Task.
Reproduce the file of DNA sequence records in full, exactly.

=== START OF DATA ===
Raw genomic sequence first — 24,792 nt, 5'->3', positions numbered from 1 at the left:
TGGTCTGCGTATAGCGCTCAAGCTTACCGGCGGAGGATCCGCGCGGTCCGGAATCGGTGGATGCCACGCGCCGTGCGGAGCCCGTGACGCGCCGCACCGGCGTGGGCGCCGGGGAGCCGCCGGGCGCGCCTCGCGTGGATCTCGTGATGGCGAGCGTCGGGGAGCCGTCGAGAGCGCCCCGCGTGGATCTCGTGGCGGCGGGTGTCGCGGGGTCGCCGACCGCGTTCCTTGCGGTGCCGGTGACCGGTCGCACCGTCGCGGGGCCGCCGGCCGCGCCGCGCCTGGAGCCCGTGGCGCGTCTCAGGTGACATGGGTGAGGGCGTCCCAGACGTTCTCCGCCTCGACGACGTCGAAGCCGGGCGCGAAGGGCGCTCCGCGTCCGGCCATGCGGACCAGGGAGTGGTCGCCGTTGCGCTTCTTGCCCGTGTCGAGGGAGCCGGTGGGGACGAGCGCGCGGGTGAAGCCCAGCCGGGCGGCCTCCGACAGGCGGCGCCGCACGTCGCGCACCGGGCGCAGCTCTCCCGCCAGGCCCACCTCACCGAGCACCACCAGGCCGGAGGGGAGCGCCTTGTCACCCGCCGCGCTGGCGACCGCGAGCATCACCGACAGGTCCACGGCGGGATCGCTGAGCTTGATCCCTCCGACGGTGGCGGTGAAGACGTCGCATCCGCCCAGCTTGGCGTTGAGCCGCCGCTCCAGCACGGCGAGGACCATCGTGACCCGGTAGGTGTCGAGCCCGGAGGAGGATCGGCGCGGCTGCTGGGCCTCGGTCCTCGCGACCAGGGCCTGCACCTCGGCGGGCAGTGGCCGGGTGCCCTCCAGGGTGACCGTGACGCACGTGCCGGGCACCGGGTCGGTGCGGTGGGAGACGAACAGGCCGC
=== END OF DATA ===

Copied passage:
Raw genomic sequence first — 24,792 nt, 5'->3', positions numbered from 1 at the left:
TGGTCTGCGTATAGCGCTCAAGCTTACCGGCGGAGGATCCGCGCGGTCCGGAATCGGTGGATGCCACGCGCCGTGCGGAGCCCGTGACGCGCCGCACCGGCGTGGGCGCCGGGGAGCCGCCGGGCGCGCCTCGCGTGGATCTCGTGATGGCGAGCGTCGGGGAGCCGTCGAGAGCGCCCCGCGTGGATCTCGTGGCGGCGGGTGTCGCGGGGTCGCCGACCGCGTTCCTTGCGGTGCCGGTGACCGGTCGCACCGTCGCGGGGCCGCCGGCCGCGCCGCGCCTGGAGCCCGTGGCGCGTCTCAGGTGACATGGGTGAGGGCGTCCCAGACGTTCTCCGCCTCGACGACGTCGAAGCCGGGCGCGAAGGGCGCTCCGCGTCCGGCCATGCGGACCAGGGAGTGGTCGCCGTTGCGCTTCTTGCCCGTGTCGAGGGAGCCGGTGGGGACGAGCGCGCGGGTGAAGCCCAGCCGGGCGGCCTCCGACAGGCGGCGCCGCACGTCGCGCACCGGGCGCAGCTCTCCCGCCAGGCCCACCTCACCGAGCACCACCAGGCCGGAGGGGAGCGCCTTGTCACCCGCCGCGCTGGCGACCGCGAGCATCACCGACAGGTCCACGGCGGGATCGCTGAGCTTGATCCCTCCGACGGTGGCGGTGAAGACGTCGCATCCGCCCAGCTTGGCGTTGAGCCGCCGCTCCAGCACGGCGAGGACCATCGTGACCCGGTAGGTGTCGAGCCCGGAGGAGGATCGGCGCGGCTGCTGGGCCTCGGTCCTCGCGACCAGGGCCTGCACCTCGGCGGGCAGTGGCCGGGTGCCCTCCAGGGTGACCGTGACGCACGTGCCGGGCACCGGGTCGGTGCGGTGGGAGACGAACAGGCCGC